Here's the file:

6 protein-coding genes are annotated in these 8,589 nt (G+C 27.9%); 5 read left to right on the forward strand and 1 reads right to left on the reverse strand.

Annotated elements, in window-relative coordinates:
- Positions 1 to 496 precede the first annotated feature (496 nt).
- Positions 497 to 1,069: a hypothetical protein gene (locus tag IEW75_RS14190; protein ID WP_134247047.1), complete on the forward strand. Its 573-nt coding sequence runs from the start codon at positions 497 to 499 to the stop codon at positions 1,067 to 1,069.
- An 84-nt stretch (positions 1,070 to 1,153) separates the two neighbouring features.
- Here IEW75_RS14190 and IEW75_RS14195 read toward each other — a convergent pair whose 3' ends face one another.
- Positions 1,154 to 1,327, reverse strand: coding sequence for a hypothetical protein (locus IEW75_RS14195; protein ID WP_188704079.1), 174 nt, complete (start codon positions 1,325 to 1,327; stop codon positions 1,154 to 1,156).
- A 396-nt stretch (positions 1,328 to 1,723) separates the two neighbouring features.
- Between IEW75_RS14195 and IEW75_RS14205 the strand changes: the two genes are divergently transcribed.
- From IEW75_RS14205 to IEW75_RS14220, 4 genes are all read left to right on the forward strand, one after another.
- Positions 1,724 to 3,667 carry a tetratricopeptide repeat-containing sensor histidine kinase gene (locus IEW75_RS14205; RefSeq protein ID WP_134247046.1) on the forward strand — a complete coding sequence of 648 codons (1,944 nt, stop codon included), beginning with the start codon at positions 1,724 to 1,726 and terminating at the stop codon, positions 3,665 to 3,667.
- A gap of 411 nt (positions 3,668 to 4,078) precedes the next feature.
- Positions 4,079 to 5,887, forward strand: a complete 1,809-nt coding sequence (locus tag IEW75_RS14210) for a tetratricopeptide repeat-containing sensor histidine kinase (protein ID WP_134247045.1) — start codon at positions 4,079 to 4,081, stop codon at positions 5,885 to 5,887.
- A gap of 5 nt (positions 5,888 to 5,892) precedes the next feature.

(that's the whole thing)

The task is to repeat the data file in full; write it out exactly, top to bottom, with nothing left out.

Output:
6 protein-coding genes are annotated in these 8,589 nt (G+C 27.9%); 5 read left to right on the forward strand and 1 reads right to left on the reverse strand.

Annotated elements, in window-relative coordinates:
- Positions 1 to 496 precede the first annotated feature (496 nt).
- Positions 497 to 1,069: a hypothetical protein gene (locus tag IEW75_RS14190; protein ID WP_134247047.1), complete on the forward strand. Its 573-nt coding sequence runs from the start codon at positions 497 to 499 to the stop codon at positions 1,067 to 1,069.
- An 84-nt stretch (positions 1,070 to 1,153) separates the two neighbouring features.
- Here IEW75_RS14190 and IEW75_RS14195 read toward each other — a convergent pair whose 3' ends face one another.
- Positions 1,154 to 1,327, reverse strand: coding sequence for a hypothetical protein (locus IEW75_RS14195; protein ID WP_188704079.1), 174 nt, complete (start codon positions 1,325 to 1,327; stop codon positions 1,154 to 1,156).
- A 396-nt stretch (positions 1,328 to 1,723) separates the two neighbouring features.
- Between IEW75_RS14195 and IEW75_RS14205 the strand changes: the two genes are divergently transcribed.
- From IEW75_RS14205 to IEW75_RS14220, 4 genes are all read left to right on the forward strand, one after another.
- Positions 1,724 to 3,667 carry a tetratricopeptide repeat-containing sensor histidine kinase gene (locus IEW75_RS14205; RefSeq protein ID WP_134247046.1) on the forward strand — a complete coding sequence of 648 codons (1,944 nt, stop codon included), beginning with the start codon at positions 1,724 to 1,726 and terminating at the stop codon, positions 3,665 to 3,667.
- A gap of 411 nt (positions 3,668 to 4,078) precedes the next feature.
- Positions 4,079 to 5,887, forward strand: a complete 1,809-nt coding sequence (locus tag IEW75_RS14210) for a tetratricopeptide repeat-containing sensor histidine kinase (protein ID WP_134247045.1) — start codon at positions 4,079 to 4,081, stop codon at positions 5,885 to 5,887.
- A gap of 5 nt (positions 5,888 to 5,892) precedes the next feature.